The slide of the Hellcat includes front and rear cocking serrations which offer a solid grasping surface when loading, unloading or doing press checks. These serrations are both functional and they look good. They’re angled slightly forward and consist of wider cuts separated by ridges, with narrow ridges running down the middle. There’s also a cutout at the rear of the barrel hood on top of the slide which serves as a loaded chamber indicator.
The pistol came equipped with an excellent set of AmeriGlo Pro-Glo sights which feature a bright green tritium and luminescent front sight paired with a white outline U-notch rear sight. These are fast to acquire and a great addition to any handgun. The OSP model includes a removable optic plate and was set up with a SHIELD RMSc Mini Red Dot Sight. This is a compact, lightweight, low profile red dot sight which cowitnesses with the AmeriGlo Pro-Glo sights. The 3 MOA optic runs on a 3V lithium CR-2032 battery which gives it a runtime of one to two hours. The optic is not included with the Hellcat OSP, but the mounting surface is set up for almost any other similar optic.
How does it shoot, you ask? I tested it with duty ammunition, typical training ammunition, an assortment of various ammo which I had laying around, and my own competition and training reloads. This pistol is a tack driver; however, I’m not one for testing accuracy from a benchrest and measuring groups. I will say that it shot One Hole Drills back to seven yards with me at the controls. The Hellcat shot better than I could ask of it.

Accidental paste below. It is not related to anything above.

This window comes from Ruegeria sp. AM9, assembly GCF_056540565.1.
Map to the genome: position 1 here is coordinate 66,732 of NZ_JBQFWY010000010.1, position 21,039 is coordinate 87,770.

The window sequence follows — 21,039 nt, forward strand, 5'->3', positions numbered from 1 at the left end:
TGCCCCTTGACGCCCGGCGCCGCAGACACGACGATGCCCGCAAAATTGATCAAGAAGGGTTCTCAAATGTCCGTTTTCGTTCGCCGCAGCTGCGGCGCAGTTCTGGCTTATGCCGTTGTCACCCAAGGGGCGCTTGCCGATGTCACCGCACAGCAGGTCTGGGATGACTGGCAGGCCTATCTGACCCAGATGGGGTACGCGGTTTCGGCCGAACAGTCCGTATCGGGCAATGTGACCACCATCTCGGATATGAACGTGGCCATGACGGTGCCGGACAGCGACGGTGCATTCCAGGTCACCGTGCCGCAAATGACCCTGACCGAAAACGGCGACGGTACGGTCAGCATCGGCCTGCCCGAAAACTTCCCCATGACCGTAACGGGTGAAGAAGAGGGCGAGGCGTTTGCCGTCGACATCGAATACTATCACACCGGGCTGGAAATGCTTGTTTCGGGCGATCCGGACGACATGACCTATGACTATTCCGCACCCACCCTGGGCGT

After warming up with the One Hole Drills, I started running this new pistol hard and fast. I figure that, if Springfield Armory is going to use the Hellcat title, then this little rocket should be capable of keeping up with the expectations of that name. Using a CrossBreed® holster and running all the drills from concealment, it responded without breaking a sweat. The ergonomics of this pistol allow it to recover from recoil quickly and consistently. I was able to achieve really good Bill Drill times with the Hellcat. They were not just good times for a small, concealed carry pistol; they were good times for a full-size duty gun. At seven yards, on the shot timer, the Bill Drill is six rounds center mass. I was able to consistently get all “A” zone hits in 1.9 seconds. My fastest time with all “A” zone hits was 1.78.